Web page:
Rue Snider has released two albums and four EPs, and toured America extensively since 2012. He has made appearances at SXSW and Folk Alliance International, and shared the stage with Lydia Loveless, Tom Maxwell (Squirrel Nut Zippers), Nate Farley (Guided By Voices), and Superhuman Happiness. He recently finished recording his third LP in Nashville, to be released in 2018. When he’s not on the road, Rue lives in Williamsburg, Brooklyn.
In this interview spotlight, I chat with Rue about challenges, motivations, his recent projects and more.
Full Q&A along with links and music below.
Where are you from and what style of music do you create? (In your own words, not necessarily in marketing terms or by popular genre classifications.)
I grew up in the 1980s and fell in love with songs. I became enamored with melodies and lyrics that have something to say before I knew how to read. I remember the first time I heard “Another One Bites the Dust,” and “Time After Time,” and “The Heart of Rock and Roll,” and “Brothers In Arms,” among so many other songs. I remember the effect the sound coming out of the speakers had on me as a kid. I’ve never been faithful to a genre of music. It’s always the song that gets me. When I started writing my own songs they came out really folky partly because of the the simple way I learned to play guitar and partly because somewhere in my early teens I discovered Bob Dylan. Those early records make you believe in the power of an acoustic guitar and a voice. The longer I make music the more the sound ebbs and flows. My latest single, “Moving Me (Brothertiger Remix),” is a chillwave, electronic, unrequited love song about crushing on women who play guitar. I was grateful that Brothertiger built a track around my vocal that captures the spirit of a lot of the cool music that came out of the 1980s. I have a rock record finished coming out next year that is somewhere between “She’s So Unusual” Cyndi Lauper and “The Queen Is Dead” by The Smiths.
What led you down this path of music and what motivates you to keep going?
I grew up in a musical home with a dad who was an elementary school music teacher and a mother who loved playing records. There was a lot of pressure to play instruments, which I resisted of course. Music has been a powerful, constant force in my life that goes back as far as my earliest memories. There was always a freedom in music growing up when so many other things felt oppressive or even shameful. Music always felt free. I’ve been writing songs for a while now. At a certain point it ceased being a hobby or a craft and started to overtake me. It became my primary way of interacting with the energy of the Universe. I think that music is one of the forces that bind us together as living beings. It taps into that primal source. A perfect pop song can make you believe in love when you’ve given up. Music can remind you why life is worth living and talk you back from the edge of disaster. It’s bigger than any of us. It’s been around since before the big bang. I want to be close to that kind of energy.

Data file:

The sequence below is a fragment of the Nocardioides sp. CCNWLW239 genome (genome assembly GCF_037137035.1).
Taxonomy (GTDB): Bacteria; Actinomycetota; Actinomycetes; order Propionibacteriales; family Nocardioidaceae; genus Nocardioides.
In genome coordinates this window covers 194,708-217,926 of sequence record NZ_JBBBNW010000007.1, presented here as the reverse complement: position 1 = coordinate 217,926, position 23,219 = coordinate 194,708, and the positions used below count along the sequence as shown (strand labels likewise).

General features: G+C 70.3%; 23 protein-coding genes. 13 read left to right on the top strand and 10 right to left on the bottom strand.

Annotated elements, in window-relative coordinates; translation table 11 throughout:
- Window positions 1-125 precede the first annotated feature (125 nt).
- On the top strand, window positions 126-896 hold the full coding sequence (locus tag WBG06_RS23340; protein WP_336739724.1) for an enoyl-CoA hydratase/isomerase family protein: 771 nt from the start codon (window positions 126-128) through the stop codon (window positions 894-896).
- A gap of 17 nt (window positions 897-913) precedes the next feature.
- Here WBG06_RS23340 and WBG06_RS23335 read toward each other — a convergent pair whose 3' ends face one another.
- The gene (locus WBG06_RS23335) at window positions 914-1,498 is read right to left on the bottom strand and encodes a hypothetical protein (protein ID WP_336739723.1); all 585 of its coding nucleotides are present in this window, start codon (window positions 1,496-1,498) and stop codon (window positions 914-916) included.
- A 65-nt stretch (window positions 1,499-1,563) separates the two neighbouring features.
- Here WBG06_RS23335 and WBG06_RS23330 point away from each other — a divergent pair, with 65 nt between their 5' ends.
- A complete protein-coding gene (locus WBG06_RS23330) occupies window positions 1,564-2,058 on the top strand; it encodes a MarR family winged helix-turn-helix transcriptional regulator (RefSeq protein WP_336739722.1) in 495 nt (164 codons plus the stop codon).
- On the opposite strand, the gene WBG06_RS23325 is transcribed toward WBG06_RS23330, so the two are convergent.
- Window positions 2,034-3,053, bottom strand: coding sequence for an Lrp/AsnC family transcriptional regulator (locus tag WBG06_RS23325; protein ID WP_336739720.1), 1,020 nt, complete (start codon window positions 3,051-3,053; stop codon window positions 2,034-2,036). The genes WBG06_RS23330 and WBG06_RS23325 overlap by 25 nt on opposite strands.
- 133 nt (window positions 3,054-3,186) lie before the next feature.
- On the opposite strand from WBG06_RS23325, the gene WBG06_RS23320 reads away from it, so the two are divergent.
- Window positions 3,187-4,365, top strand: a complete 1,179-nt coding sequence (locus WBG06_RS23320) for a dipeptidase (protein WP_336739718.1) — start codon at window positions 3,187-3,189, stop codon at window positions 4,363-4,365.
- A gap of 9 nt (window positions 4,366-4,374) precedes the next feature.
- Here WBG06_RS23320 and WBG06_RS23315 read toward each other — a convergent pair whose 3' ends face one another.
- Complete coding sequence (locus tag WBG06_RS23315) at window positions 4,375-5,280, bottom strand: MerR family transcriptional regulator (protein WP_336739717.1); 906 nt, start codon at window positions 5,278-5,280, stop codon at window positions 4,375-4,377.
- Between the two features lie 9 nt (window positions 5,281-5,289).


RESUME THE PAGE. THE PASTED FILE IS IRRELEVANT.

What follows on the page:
How is this new release different than previous ones? Were you trying to accomplish anything specific?
This is the first remix I’ve commissioned. It’s my first foray into electronic music. I’m definitely attempting to court a larger audience and put my folk side to sleep for a bit. The next album is very intentionally not acoustic or folky. I think people who discover my songs for the first time with the “Moving Me” remix will be excited about the next record.
Name one or two challenges you face as an indie musician in this oversaturated, digital music age? How has technology helped you (since we know it does help)?
The biggest obstacle for me to making music is money. Period. I write songs constantly, daily. I have lists of musicians, producers, and engineers I’m dying to work with. I have big, hooky rock songs that could be performed on a grand scale with a full band. Everything requires money though, and lots of it. It’s very difficult to have a creative career without access to vast reservoirs of cash. It’s a chicken/egg situation. You need a strong team to get help get your music into people’s ears, but the folks you need to help grow your career often require other pieces to be in place before they come on board. Its a business after all and there are thousands of people who write awesome songs. The quality of your work has to be at a certain level but getting your music heard once it’s at that level has very little to do with what you made. Building a team is a circle and it’s difficult to get it spinning. Thankfully I have an awesome manager who took a risk on me. She works harder than anyone I’ve ever met. That’s one seat at the table in place. Sometimes it feel like two steps forward three steps back. I keep creating and screaming what I need at the top of my lungs. Some unexpected stuff has happened as a result. We’ve been able to grow my brand and move the chains little by little, never knowing where the cash is going to come from for the next step. I believe firmly in the compound effect and that effort eventually reaps dividends. So head down, keep going. No matter what.
Where is the best place to connect with you online and discover more music?
My music is on all the platforms. People can access it on whatever service they’re most excited about using. My website is www.musicbyrue.com. We updated it all the time and it’s awesome. I perform mini acoustic sets live on Facebook on a regular basis. I’m very active on Instagram. All of my socials are /musicbyrue or @musicbyrue depending on the service.
Anything else before we sign off?
Love passionately. Forgive. Let go of fear. Do not give up, ever. Remember that life is short. Make a joyful noise.